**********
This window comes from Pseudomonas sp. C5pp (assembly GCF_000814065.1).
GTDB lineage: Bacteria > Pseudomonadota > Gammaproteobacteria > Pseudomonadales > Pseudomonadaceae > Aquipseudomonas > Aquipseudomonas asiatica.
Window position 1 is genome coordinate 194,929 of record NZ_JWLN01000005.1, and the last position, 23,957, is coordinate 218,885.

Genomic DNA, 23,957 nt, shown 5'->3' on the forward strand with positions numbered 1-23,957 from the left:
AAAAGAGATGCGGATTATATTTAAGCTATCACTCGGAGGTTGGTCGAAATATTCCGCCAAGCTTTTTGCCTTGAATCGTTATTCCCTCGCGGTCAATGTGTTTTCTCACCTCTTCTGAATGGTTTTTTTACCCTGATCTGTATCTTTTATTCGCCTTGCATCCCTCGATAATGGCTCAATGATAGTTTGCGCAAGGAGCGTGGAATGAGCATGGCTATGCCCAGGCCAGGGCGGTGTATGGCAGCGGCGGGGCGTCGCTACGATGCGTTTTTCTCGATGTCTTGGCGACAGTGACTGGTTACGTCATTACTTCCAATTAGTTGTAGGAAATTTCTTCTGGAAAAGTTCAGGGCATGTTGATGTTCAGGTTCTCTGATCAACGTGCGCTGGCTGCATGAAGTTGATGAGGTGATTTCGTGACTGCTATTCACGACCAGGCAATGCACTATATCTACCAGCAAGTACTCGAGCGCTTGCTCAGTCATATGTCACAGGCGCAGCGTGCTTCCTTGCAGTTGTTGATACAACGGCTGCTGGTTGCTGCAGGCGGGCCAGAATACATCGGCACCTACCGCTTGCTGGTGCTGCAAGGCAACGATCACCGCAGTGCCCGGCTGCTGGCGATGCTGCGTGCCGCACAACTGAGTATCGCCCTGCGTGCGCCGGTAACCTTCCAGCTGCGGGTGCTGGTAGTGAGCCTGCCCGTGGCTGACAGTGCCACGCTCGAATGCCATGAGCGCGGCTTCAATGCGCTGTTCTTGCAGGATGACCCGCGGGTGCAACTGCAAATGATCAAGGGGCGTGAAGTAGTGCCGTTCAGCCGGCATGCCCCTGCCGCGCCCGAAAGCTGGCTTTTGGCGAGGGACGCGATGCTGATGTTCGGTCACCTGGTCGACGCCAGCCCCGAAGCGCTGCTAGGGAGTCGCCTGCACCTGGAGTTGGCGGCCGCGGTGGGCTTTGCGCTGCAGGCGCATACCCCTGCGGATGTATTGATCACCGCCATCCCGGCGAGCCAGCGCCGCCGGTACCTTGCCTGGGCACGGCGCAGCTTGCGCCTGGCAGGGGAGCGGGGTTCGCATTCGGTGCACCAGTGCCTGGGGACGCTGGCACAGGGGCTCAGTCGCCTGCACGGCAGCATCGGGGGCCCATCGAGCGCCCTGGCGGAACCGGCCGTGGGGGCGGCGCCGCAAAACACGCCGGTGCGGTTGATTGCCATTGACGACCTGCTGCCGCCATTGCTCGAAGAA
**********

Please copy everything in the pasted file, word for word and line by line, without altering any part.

This window comes from Pseudomonas sp. C5pp (assembly GCF_000814065.1).
GTDB lineage: Bacteria > Pseudomonadota > Gammaproteobacteria > Pseudomonadales > Pseudomonadaceae > Aquipseudomonas > Aquipseudomonas asiatica.
Window position 1 is genome coordinate 194,929 of record NZ_JWLN01000005.1, and the last position, 23,957, is coordinate 218,885.

Genomic DNA, 23,957 nt, shown 5'->3' on the forward strand with positions numbered 1-23,957 from the left:
AAAAGAGATGCGGATTATATTTAAGCTATCACTCGGAGGTTGGTCGAAATATTCCGCCAAGCTTTTTGCCTTGAATCGTTATTCCCTCGCGGTCAATGTGTTTTCTCACCTCTTCTGAATGGTTTTTTTACCCTGATCTGTATCTTTTATTCGCCTTGCATCCCTCGATAATGGCTCAATGATAGTTTGCGCAAGGAGCGTGGAATGAGCATGGCTATGCCCAGGCCAGGGCGGTGTATGGCAGCGGCGGGGCGTCGCTACGATGCGTTTTTCTCGATGTCTTGGCGACAGTGACTGGTTACGTCATTACTTCCAATTAGTTGTAGGAAATTTCTTCTGGAAAAGTTCAGGGCATGTTGATGTTCAGGTTCTCTGATCAACGTGCGCTGGCTGCATGAAGTTGATGAGGTGATTTCGTGACTGCTATTCACGACCAGGCAATGCACTATATCTACCAGCAAGTACTCGAGCGCTTGCTCAGTCATATGTCACAGGCGCAGCGTGCTTCCTTGCAGTTGTTGATACAACGGCTGCTGGTTGCTGCAGGCGGGCCAGAATACATCGGCACCTACCGCTTGCTGGTGCTGCAAGGCAACGATCACCGCAGTGCCCGGCTGCTGGCGATGCTGCGTGCCGCACAACTGAGTATCGCCCTGCGTGCGCCGGTAACCTTCCAGCTGCGGGTGCTGGTAGTGAGCCTGCCCGTGGCTGACAGTGCCACGCTCGAATGCCATGAGCGCGGCTTCAATGCGCTGTTCTTGCAGGATGACCCGCGGGTGCAACTGCAAATGATCAAGGGGCGTGAAGTAGTGCCGTTCAGCCGGCATGCCCCTGCCGCGCCCGAAAGCTGGCTTTTGGCGAGGGACGCGATGCTGATGTTCGGTCACCTGGTCGACGCCAGCCCCGAAGCGCTGCTAGGGAGTCGCCTGCACCTGGAGTTGGCGGCCGCGGTGGGCTTTGCGCTGCAGGCGCATACCCCTGCGGATGTATTGATCACCGCCATCCCGGCGAGCCAGCGCCGCCGGTACCTTGCCTGGGCACGGCGCAGCTTGCGCCTGGCAGGGGAGCGGGGTTCGCATTCGGTGCACCAGTGCCTGGGGACGCTGGCACAGGGGCTCAGTCGCCTGCACGGCAGCATCGGGGGCCCATCGAGCGCCCTGGCGGAACCGGCCGTGGGGGCGGCGCCGCAAAACACGCCGGTGCGGTTGATTGCCATTGACGACCTGCTGCCGCCATTGCTCGAAGAA